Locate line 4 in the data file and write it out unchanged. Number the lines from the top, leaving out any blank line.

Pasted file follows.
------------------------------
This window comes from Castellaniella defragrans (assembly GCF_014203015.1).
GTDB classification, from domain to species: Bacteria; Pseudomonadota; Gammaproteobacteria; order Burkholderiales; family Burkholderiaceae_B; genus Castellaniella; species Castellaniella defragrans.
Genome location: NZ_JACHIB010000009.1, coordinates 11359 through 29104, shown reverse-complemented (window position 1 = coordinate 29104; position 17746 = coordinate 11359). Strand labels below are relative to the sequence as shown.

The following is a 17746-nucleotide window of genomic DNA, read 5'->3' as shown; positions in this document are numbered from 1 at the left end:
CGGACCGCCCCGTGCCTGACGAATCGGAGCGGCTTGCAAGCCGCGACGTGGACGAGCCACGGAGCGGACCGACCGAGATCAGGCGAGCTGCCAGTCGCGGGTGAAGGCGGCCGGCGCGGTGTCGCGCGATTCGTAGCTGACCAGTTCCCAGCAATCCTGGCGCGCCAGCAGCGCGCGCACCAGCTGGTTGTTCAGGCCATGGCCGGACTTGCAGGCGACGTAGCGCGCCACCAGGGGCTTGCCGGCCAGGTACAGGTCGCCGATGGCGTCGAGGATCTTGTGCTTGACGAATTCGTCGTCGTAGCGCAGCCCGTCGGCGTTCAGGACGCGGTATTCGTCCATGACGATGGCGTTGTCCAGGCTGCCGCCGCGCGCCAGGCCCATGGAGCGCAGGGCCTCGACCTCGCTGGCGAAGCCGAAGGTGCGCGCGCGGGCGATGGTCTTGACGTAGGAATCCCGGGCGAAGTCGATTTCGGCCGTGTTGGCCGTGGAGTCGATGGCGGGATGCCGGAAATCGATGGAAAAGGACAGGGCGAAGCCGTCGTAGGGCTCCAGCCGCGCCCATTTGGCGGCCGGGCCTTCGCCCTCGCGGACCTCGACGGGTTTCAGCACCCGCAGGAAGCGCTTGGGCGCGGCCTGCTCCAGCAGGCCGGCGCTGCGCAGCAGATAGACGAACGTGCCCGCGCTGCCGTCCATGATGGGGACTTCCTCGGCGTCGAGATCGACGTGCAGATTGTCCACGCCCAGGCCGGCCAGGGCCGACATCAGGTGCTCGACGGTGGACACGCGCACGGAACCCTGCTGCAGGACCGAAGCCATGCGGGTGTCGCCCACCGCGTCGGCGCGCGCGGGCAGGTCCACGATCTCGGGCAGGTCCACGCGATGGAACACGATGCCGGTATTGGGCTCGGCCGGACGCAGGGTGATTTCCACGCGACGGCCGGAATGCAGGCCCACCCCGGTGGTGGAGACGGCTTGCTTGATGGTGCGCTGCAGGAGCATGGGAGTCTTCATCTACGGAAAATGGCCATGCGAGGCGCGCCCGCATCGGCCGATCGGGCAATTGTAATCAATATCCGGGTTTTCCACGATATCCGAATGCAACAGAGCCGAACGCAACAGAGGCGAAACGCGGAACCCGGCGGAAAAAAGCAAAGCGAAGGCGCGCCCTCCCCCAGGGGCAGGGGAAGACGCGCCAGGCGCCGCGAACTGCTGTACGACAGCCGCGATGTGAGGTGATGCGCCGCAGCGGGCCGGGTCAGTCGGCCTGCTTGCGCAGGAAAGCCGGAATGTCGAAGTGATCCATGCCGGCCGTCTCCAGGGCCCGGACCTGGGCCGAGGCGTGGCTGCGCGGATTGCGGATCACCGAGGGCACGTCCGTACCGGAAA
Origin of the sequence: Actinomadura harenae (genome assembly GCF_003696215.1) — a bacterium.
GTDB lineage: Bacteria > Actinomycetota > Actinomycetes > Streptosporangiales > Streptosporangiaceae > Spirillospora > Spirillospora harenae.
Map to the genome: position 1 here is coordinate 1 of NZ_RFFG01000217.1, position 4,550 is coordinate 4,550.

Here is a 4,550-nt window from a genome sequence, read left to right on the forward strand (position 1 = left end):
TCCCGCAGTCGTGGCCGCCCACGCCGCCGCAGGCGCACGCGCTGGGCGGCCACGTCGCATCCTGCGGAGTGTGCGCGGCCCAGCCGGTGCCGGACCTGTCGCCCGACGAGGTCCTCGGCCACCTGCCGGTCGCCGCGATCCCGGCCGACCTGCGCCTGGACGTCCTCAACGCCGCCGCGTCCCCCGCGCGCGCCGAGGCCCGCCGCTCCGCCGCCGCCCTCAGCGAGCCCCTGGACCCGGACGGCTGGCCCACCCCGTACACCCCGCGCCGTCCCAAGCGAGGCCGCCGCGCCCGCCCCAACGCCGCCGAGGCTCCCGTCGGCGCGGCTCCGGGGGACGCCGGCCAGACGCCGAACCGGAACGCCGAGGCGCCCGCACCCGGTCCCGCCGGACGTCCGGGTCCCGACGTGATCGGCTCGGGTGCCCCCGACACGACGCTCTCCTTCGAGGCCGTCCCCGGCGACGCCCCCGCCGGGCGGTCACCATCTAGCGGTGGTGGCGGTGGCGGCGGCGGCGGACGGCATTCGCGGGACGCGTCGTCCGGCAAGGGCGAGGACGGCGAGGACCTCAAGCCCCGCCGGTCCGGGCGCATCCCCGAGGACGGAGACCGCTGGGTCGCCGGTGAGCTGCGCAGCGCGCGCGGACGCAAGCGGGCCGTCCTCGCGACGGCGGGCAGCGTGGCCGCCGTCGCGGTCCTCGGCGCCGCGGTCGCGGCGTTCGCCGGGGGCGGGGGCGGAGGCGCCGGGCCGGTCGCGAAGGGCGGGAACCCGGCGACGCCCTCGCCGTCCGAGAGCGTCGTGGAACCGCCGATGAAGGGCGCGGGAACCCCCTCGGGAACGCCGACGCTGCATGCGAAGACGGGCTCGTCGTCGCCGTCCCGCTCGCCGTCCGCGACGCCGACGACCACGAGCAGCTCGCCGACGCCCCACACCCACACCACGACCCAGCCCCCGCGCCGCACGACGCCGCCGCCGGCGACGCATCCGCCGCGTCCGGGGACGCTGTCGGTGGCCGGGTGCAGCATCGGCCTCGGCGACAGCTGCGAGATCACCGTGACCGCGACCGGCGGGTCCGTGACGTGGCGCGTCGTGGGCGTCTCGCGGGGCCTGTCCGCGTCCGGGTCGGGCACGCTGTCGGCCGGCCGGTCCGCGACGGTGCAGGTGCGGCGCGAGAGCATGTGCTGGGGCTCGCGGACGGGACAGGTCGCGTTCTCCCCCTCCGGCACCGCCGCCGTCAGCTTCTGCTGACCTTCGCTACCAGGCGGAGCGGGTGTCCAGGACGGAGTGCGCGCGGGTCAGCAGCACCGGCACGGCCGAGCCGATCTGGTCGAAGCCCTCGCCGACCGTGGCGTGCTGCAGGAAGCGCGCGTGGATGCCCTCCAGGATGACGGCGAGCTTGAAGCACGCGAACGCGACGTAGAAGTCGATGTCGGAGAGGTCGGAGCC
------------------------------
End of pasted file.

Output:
The following is a 17746-nucleotide window of genomic DNA, read 5'->3' as shown; positions in this document are numbered from 1 at the left end: